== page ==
Many think that the moments before you head into an interview are the most critical, however, this may just be a misconception. The interview continues on even after you walk out the door. There are several ways to recover from an intense round of interviews and ensure you get the job. These days, the format of interviews may vary with face to face interviews being replaced with telephone interviews, nonetheless, it is vital that you communicate your interest in the job even after the final interview.
Here are a few tips from The Muse on how to best position yourself to book the gig and what to do right after an interview.
1. Refuel With a Quick Snack (or Dessert)
This might sound unrelated, but you’ve just been through a long day of interviews! While I’m not suggesting that you drop everything, you should reward yourself for your hard work.
Take a short break after you arrive at home to refuel with a quick snack. Or. if you happen to have your favorite dessert waiting for you, go ahead and treat yourself.
2. Write Down Anything Important That You Discussed
I know what you’re thinking—time for the thank you notes! But here’s the thing, a simple “thanks for meeting me” message won’t help you stay in the hiring manager’s good graces. So, before you start drafting those emails, jot down a couple things you discussed with each interviewer. This is a great way to refresh your memory and write even more tailored notes when it’s time to put pen to paper.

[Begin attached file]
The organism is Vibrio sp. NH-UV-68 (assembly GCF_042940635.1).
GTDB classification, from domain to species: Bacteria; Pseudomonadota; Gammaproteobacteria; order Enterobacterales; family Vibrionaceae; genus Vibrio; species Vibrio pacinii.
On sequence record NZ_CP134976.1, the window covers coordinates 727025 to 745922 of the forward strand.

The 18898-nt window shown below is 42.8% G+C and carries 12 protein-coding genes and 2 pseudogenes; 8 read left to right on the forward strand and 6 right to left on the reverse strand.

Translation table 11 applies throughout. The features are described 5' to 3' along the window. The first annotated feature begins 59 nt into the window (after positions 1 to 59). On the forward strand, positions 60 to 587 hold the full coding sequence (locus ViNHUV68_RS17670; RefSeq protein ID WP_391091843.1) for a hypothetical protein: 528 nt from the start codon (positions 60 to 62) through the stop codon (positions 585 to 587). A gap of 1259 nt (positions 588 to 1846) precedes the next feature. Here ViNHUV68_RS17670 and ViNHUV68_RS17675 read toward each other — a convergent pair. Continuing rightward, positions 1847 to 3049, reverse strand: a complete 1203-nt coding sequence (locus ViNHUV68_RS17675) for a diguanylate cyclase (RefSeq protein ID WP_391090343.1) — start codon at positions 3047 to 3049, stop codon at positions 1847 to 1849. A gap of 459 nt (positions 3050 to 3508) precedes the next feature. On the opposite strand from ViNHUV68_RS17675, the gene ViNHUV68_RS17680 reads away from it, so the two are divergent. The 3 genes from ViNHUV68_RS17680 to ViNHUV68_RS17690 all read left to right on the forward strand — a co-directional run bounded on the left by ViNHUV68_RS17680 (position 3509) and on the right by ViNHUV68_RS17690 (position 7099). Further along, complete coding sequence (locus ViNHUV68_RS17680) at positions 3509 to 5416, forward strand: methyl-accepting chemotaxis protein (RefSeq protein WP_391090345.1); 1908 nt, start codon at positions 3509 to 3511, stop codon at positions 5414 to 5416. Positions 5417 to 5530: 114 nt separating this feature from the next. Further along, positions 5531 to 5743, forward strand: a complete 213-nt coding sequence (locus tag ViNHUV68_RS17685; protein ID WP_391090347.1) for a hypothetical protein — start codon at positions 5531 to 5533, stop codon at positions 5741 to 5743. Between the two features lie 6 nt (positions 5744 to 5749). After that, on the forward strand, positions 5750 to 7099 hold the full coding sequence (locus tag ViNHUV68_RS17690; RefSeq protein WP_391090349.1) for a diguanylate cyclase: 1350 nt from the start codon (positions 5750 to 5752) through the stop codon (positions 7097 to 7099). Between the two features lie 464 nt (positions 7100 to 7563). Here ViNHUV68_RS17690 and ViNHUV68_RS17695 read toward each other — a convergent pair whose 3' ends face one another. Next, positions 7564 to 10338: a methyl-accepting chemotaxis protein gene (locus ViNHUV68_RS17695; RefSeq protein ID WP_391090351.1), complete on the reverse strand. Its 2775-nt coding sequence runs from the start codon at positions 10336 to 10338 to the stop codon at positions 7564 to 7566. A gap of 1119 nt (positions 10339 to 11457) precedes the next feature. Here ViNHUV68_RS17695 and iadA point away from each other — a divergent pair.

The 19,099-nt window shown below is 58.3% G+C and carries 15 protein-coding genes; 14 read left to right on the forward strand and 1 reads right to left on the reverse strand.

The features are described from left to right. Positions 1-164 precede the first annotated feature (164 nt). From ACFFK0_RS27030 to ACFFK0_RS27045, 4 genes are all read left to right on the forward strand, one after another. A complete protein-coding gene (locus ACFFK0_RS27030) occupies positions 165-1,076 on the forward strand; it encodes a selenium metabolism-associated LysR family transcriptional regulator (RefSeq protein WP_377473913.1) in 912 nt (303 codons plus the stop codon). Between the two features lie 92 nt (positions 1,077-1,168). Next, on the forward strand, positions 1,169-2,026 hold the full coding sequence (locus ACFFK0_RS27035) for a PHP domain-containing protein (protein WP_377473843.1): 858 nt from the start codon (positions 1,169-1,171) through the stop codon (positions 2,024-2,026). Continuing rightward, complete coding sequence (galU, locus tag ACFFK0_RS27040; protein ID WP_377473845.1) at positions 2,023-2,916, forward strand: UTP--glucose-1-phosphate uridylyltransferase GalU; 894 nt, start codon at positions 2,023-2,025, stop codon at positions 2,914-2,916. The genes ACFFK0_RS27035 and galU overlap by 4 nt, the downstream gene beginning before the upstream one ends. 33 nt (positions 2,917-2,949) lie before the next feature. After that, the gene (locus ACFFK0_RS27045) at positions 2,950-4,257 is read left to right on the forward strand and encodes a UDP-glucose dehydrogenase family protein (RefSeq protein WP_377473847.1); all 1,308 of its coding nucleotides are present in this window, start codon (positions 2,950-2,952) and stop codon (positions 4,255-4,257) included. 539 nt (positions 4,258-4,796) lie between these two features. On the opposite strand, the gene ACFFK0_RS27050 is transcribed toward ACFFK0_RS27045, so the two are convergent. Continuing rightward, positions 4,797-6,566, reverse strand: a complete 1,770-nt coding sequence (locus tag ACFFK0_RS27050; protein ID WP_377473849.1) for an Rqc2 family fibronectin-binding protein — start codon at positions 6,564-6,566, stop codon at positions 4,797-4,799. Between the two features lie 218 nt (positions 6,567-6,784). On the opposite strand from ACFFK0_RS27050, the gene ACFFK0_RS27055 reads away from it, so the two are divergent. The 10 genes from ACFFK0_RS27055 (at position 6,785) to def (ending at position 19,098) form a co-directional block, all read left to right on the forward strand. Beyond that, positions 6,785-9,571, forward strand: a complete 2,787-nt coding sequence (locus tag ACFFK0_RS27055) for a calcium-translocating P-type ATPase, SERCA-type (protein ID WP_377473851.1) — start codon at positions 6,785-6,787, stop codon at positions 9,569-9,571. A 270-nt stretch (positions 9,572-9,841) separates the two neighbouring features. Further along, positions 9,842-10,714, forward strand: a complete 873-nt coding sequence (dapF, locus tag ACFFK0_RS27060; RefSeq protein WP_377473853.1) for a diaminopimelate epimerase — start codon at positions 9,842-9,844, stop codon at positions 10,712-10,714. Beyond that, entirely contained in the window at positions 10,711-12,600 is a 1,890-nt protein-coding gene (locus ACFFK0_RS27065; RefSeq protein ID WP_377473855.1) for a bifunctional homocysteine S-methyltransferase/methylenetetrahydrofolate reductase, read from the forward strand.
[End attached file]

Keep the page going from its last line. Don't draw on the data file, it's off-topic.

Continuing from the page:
3. Write Down One Reason You’re Excited About This Opportunity
Now it’s time for thank you notes, right? Not quite yet. The next step in this process is to think about why you’re excited about the job you just interviewed for. Is it a chance to make a career change that you’ve always wanted? Is it the type of company that you’ve always wanted to work for? Find the one reason that you’re excited to continue the interview process, and use that to guide the way you communicate your enthusiasm about the role in your notes.
4. Send Your Thank You Notes
OK, finally—now it’s time to write (and send) your thank you notes. You might look at all the steps to this point and assume this should take a long time, but the truth is that you can do this all in about 10 minutes.
5. Follow Up Correctly (a Week From Now)
At this point, you could do one of two things: You could wait for the hiring manager to get back to you (and put all your energy into stressing out)—or you could take a smarter (and more proactive) approach by following up.
This article was first published on The Muse.